It was only a couple of months ago that we reviewed Mozilla’s Firefox 5 web browser, which came hot on the heels of our Firefox 4 review. Now there’s Firefox 6. It’s hard to keep up with these rapid-fire web browser updates.
Firefox updates used to creep out under small incremental version numbers, such as 3.6.4. Now we’re getting major initial number updates every couple of months. Google's Chrome web browser isn't much better - already reaching version 10. Ancient browser Microsoft Interner Explorer has only recently staggered to version 9.
And Firefox 6 isn’t a minor upgrade. There are more than a thousand changes under the hood of the latest version of Firefox.
That said, only a few of these changes provide worthwhile reasons for upgrading to the newest release of the browser. But some are compelling.
Firefox 6 speed increases
The first reason to upgrade to Firefox 6 is speed, although that point is debatable.
According to Mozilla, startup times with Firefox 6 are better than on Firefox 5, especially if a user is using Firefox's Panorama feature.
Panorama allows users to organize tabs into groups. Having Firefox launch several groups on startup has been a sure-fire way to bog down that process in the past.
Any speed improvements over the sluggish performance of Firefox 5 is welcome news for users, but overall performance of Firefox's latest incarnation appears to be more problematic.
For example, Dan Howley pointed out in Laptop magazine that Firefox 6 is actually slower than its progenitor when evaluated with a benchmarking program called Peacemaker.
Peacemaker evaluates a browser's performance using Java and assigns a score to it. The higher the score, the better the performance.
Firefox 6 had a score of 4.572 when Howley ran Peacemaker on it. That's slightly lower than Firefox 5, which scored 4.733. By comparison, Microsoft Internet Explorer 9 scored 4.830 and Chrome got 8.400.
Benchmarking scores, though, can be deceptive, which may be the case with Firefox 6. It may score lower than the previous release of the program, but from a user's point of view, it feels faster.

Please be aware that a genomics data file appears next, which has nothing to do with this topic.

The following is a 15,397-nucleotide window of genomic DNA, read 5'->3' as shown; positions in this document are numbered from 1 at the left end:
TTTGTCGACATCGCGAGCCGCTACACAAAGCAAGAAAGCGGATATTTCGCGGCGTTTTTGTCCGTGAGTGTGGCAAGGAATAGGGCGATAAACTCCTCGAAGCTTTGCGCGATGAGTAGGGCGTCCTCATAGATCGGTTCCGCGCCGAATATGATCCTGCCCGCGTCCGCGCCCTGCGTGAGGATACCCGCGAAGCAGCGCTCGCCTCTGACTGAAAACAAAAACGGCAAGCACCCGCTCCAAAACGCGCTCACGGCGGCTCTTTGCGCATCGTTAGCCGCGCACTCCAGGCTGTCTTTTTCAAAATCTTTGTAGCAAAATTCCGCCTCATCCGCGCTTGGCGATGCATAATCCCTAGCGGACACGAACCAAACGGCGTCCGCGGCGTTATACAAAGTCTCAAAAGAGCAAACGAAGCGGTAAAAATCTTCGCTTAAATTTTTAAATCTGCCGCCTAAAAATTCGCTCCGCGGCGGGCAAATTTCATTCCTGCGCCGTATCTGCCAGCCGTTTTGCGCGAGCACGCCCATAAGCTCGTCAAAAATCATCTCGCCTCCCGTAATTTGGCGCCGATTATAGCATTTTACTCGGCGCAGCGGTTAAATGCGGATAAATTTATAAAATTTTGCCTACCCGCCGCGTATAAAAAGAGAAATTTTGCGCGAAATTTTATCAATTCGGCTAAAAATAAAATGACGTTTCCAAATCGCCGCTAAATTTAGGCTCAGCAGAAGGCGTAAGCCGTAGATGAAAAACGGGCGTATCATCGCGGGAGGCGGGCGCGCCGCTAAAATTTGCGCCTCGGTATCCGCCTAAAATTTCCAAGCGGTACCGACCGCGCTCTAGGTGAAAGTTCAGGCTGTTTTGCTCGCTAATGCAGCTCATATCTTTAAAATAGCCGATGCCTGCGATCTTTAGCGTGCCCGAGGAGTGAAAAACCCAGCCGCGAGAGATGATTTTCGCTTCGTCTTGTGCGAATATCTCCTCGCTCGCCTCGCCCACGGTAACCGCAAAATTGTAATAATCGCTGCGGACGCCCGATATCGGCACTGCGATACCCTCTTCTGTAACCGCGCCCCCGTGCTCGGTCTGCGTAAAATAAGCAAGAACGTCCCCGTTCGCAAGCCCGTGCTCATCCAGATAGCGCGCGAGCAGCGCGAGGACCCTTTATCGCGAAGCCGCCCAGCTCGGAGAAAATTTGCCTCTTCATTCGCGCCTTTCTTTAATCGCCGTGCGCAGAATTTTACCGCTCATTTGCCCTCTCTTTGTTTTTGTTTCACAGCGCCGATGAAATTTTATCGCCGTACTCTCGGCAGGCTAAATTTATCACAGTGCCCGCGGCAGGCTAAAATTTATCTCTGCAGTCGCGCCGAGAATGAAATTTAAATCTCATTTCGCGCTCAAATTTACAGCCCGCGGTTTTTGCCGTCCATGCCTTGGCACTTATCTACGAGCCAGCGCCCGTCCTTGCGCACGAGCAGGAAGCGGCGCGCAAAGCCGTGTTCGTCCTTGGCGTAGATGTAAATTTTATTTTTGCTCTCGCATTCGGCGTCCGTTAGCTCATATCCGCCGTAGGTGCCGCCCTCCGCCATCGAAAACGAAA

Firefox 6 URL display
Another reason to upgrade to Firefox 6 is the way it displays URLs in the address bar. The domain of a website is more distinct than the rest of its address. So in a URL like http://www.mozilla.com/en-US/firefox/6.0/releasenotes/, www.mozilla.com would be emphasized.
That's a feature that Chrome and IE9 have had for some time. While it seems like a simple addition, it's valuable for quickly spotting if a URL is questionable, as might be the case if a user clicks on larcenous link in a phishing message.
Firefox 6 security
Security is also bolstered in Firefox 6 with a new permissions feature. It allows a user to configure the permissions for a particular website by typing "about:permissions" on the address bar.
With it, a user can configure such things as acceptance of cookies, location sharing, pop-ups, passwords and data storage.
Why is that a selling point for Firefox 6? It lets a user beef up the overall security of the browser, while letting the person remove restrictions on sites they trust.
By choosing tough restrictions as the default security settings for the software, a user can be better protected against accidently visiting a malicious website and getting their computer infected with malware.
Yet, users don't have to worry about the restrictions creating a barrier to productive use of trusted sites.
Firefox 6 cost
The fourth reason for upgrading to Firefox 6 is probably the least compelling, but also the most irresistible. Firefox 6 is a free upgrade to a favourite program. What more reason does a user need?
So what’s wrong with Firefox 6?
On the strength of all the above upgrading to Firefox 6 seems a no-brainer. But there are dissenters who warn against the update.
Just like Firefox 5 before it, Firefox 6 will break some of your favourite add-ons. What worked just fine in Firefox 4 may well not work at all in Firefox 5 or 6. And why would developers scramble to update them when there’s probably Firefox 7 round the corner?
And that’s a security issue, too. If Mozilla keeps releasing new versions of Firefox every couple of months the security issues of each version are never fully patched. Your only option to keep your PC or Mac safe from intrusion is to keep upgrading to the latest version of the web browser – making add-ons incompatible and opening new security holes along the way.
Suddenly even slow-old Microsoft Internet Explorer starts looking secure. And Google’s Chrome looks like a beacon of version-upgrade sanity. Even Apple's Safari 5 might be worth a punt...
Firefox users can’t really do anything but upgrade their favourite web browser. Mozilla makes it easy, and anyway dumps development of the previous version.